Aerosol forcing of the position of the intertropical convergence zone since ad 1550

Abstract

The position of the intertropical convergence zone is an important control on the distribution of low-latitude precipitation. Its position is largely controlled by hemisphere temperature contrasts1,2. The release of aerosols by human activities may have resulted in a southward shift of the intertropical convergence zone since the early 1900s (refs 1, 3, 4, 5, 6) by muting the warming of the Northern Hemisphere relative to the Southern Hemisphere over this interval1,7,8, but this proposed shift remains equivocal. Here we reconstruct monthly rainfall over Belize for the past 456 years from variations in the carbon isotope composition of a well-dated, monthly resolved speleothem. We identify an unprecedented drying trend since ad 1850 that indicates a southward displacement of the intertropical convergence zone. This drying coincides with increasing aerosol emissions in the Northern Hemisphere and also marks a breakdown in the relationship between Northern Hemisphere temperatures and the position of the intertropical convergence zone observed earlier in the record. We also identify nine short-lived drying events since ad 1550 each following a large volcanic eruption in the Northern Hemisphere. We conclude that anthropogenic aerosol emissions have led to a reduction of rainfall in the northern tropics during the twentieth century, and suggest that geographic changes in aerosol emissions should be considered when assessing potential future rainfall shifts in the tropics.

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Figure 1: YOK-G δ13C record and chronology.
Figure 2: YOK-G δ13C record.
Figure 3: Scatterplot of YOK-G δ13Cwet versus NHT from the Esper reconstruction.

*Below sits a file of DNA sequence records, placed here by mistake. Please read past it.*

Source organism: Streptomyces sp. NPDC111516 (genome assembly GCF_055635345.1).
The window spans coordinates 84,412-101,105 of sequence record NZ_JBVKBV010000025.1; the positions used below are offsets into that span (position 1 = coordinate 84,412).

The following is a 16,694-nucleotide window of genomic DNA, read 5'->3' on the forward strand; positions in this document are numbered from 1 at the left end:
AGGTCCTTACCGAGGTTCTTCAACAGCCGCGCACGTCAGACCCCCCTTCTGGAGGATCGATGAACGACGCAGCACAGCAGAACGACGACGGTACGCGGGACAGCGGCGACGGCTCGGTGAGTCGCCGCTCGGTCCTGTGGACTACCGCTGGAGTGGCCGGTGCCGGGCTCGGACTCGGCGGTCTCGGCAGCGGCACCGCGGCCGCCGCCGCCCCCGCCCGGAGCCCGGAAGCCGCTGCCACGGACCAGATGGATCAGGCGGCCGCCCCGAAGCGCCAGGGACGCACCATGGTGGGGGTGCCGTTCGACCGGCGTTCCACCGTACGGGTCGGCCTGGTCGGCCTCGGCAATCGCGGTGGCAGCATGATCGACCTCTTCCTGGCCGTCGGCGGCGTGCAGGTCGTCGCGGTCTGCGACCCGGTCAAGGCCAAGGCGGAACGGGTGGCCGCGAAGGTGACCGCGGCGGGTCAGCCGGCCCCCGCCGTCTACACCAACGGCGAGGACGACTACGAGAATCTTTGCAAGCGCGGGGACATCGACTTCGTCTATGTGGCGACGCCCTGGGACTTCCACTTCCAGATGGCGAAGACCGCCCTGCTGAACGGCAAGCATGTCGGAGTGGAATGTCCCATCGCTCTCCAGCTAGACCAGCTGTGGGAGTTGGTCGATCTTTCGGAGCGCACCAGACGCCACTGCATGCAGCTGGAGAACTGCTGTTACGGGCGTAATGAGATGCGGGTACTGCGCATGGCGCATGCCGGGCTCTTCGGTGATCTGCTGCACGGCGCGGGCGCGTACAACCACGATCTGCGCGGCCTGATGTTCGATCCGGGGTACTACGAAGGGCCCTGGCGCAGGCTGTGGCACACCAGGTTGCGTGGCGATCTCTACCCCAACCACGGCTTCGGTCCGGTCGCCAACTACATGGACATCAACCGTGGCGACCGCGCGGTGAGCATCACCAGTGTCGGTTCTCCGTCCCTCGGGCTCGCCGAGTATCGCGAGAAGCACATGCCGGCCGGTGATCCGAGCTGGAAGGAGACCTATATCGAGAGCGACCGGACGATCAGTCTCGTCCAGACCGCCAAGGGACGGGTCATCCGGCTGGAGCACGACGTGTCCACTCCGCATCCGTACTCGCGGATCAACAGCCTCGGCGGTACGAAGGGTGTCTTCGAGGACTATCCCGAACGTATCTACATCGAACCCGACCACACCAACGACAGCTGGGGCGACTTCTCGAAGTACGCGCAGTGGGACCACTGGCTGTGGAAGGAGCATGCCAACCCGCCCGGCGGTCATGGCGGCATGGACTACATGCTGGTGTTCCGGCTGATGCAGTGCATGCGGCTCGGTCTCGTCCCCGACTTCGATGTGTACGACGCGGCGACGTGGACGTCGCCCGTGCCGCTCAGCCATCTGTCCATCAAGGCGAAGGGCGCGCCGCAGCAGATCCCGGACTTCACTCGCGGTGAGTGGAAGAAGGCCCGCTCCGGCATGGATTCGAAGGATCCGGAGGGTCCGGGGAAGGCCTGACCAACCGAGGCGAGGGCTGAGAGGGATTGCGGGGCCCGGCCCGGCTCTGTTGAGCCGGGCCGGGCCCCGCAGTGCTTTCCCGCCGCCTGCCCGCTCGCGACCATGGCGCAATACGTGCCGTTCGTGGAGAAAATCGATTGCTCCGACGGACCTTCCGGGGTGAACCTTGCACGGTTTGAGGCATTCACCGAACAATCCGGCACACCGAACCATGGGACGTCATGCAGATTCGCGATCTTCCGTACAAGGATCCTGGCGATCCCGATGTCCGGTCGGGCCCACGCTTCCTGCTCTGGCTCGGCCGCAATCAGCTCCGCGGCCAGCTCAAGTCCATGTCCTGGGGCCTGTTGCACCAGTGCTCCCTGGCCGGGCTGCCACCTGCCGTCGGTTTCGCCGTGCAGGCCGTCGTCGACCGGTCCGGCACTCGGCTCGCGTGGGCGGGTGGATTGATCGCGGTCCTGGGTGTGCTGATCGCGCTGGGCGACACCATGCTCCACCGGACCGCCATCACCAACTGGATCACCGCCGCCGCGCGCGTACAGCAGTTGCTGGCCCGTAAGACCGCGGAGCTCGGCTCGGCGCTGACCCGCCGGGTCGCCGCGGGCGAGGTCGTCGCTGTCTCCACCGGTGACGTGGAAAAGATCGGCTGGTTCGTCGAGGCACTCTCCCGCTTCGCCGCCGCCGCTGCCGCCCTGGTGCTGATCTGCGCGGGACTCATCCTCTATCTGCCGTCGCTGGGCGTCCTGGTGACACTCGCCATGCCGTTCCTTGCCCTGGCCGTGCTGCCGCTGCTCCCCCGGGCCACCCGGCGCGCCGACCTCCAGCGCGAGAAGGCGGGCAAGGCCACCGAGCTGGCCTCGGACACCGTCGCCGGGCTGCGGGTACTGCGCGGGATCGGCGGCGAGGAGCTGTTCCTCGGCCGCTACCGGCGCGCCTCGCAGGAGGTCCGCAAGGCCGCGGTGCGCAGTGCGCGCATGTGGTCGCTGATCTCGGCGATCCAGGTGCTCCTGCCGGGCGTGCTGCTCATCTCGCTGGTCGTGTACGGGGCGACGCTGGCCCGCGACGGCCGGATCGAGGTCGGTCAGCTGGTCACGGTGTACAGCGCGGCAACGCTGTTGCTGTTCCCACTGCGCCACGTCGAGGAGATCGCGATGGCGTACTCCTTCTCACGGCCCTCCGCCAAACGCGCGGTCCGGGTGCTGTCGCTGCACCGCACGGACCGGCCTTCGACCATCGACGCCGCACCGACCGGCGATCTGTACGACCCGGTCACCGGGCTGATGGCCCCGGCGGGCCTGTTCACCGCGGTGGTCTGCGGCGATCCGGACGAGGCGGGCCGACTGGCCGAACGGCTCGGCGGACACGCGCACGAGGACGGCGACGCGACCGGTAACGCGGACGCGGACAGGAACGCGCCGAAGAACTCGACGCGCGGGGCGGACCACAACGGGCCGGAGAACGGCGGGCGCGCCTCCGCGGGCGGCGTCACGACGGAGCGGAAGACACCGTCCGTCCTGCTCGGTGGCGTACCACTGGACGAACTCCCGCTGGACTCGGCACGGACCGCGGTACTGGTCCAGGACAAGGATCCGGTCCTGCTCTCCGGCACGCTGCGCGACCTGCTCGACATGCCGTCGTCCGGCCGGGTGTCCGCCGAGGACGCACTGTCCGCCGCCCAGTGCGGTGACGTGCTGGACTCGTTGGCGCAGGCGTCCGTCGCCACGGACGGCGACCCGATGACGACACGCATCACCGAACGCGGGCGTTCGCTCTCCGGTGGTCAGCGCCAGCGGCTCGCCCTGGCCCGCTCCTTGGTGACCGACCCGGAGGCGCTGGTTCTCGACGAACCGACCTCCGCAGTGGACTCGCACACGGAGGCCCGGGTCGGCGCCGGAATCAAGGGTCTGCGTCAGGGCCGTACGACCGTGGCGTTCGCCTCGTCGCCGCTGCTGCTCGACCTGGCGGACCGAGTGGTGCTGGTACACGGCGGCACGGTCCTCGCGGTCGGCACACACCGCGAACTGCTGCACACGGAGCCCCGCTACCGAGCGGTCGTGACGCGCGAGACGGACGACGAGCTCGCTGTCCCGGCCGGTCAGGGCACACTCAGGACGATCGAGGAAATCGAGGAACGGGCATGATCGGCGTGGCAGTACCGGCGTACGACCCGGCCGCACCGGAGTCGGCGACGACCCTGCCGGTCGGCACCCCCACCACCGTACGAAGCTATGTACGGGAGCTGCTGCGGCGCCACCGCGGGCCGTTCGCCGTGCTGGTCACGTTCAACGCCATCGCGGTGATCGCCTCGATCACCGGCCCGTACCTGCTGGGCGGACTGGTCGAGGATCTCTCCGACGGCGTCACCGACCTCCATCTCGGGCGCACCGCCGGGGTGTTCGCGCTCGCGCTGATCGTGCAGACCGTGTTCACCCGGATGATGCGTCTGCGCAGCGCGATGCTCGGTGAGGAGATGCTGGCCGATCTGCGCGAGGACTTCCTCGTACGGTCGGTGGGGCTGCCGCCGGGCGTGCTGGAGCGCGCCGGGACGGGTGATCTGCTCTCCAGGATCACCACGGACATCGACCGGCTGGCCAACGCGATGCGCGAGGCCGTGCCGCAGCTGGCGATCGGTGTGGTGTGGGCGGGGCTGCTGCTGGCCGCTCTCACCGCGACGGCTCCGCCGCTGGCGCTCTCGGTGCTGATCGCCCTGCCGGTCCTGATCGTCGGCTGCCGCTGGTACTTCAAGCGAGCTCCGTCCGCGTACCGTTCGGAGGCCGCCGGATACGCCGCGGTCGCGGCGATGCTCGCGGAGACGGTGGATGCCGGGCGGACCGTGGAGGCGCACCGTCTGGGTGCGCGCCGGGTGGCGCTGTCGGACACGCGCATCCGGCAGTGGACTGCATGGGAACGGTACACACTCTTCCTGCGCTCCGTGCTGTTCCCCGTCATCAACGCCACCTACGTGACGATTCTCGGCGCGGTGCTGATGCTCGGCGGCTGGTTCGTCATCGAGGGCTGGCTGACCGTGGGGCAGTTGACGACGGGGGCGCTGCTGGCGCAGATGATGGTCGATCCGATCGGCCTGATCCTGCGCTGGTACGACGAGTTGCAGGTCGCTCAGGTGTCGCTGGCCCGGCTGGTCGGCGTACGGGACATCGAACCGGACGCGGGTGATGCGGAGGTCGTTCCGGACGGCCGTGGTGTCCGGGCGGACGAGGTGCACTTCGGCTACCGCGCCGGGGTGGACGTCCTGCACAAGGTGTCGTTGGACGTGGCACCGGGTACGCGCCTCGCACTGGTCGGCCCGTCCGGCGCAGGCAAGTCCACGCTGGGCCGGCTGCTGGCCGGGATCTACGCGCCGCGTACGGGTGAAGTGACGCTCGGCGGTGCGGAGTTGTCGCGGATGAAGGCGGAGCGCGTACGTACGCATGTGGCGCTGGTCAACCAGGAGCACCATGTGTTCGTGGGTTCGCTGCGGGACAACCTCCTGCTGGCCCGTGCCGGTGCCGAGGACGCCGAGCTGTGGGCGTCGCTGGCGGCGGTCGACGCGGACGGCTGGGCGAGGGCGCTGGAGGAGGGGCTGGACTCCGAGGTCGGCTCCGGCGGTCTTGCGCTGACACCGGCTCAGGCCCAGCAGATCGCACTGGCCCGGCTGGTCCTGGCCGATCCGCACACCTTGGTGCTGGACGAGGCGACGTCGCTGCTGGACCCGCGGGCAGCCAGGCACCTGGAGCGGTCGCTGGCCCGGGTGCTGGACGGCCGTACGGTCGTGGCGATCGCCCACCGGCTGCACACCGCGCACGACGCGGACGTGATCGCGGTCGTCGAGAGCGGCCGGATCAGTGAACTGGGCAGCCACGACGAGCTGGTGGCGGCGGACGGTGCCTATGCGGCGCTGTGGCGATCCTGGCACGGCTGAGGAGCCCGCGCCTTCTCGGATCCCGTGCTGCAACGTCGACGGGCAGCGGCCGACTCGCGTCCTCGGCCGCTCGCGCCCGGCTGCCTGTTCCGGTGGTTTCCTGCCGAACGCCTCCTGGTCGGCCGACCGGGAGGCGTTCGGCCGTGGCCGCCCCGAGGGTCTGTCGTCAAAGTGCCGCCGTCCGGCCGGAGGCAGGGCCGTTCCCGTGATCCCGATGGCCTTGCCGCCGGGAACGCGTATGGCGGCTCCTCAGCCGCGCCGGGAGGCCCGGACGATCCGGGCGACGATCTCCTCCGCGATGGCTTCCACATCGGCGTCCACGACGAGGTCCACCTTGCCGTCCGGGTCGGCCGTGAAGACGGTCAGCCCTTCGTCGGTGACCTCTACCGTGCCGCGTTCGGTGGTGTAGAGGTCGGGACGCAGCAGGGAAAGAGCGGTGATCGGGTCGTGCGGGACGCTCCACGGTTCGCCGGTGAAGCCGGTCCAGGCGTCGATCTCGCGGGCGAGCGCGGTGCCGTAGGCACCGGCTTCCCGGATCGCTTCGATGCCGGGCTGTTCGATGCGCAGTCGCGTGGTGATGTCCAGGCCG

Figure 4: Annual mean YOK-G δ13C and links to sulphate aerosols.

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Acknowledgements

This research was supported by funding from: the European Research Council (grant 240167 to J.U.L.B.); National Science Foundation of the United States (grant BCS-0620445 to K.M.P., grant HSD-0827305 to K.M.P. and Y.A., grant HSD-0827275 to D.J.K., and grant BCS-0940744 to D.J.K. and M.Z.); the Alphawood Foundation (grant to K.M.P.); the Schweizer National Fund, Sinergia (grant CRSI22 132646/1 to S.F.M.B.). Research permits were issued by the Belize Institute of Archaeology. Hydromet Belize are thanked for meteorological data.

Author information

H.E.R. produced the stable isotope record with assistance from C.G.M. and J.L.P. Y.A., V.P. and V.V.A. were responsible for developing the uranium-series chronology. D.J.K. and B.J.C. performed radiocarbon analyses. H.E.R., K.M.P. and J.U.L.B. contributed significantly to fieldwork. M.Z. and T.X. performed GHCN analyses. F.A.L. and S.F.M.B. performed high-resolution stable isotope reanalyses. H.E.R. and J.U.L.B. wrote the manuscript. J.A. contributed to logistics associated with fieldwork. All named co-authors contributed to the project, discussed manuscript ideas and approved the final manuscript.

Correspondence to Harriet E. Ridley.

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The authors declare no competing financial interests.

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Ridley, H., Asmerom, Y., Baldini, J. et al. Aerosol forcing of the position of the intertropical convergence zone since ad 1550. Nature Geosci 8, 195–200 (2015). https://doi.org/10.1038/ngeo2353

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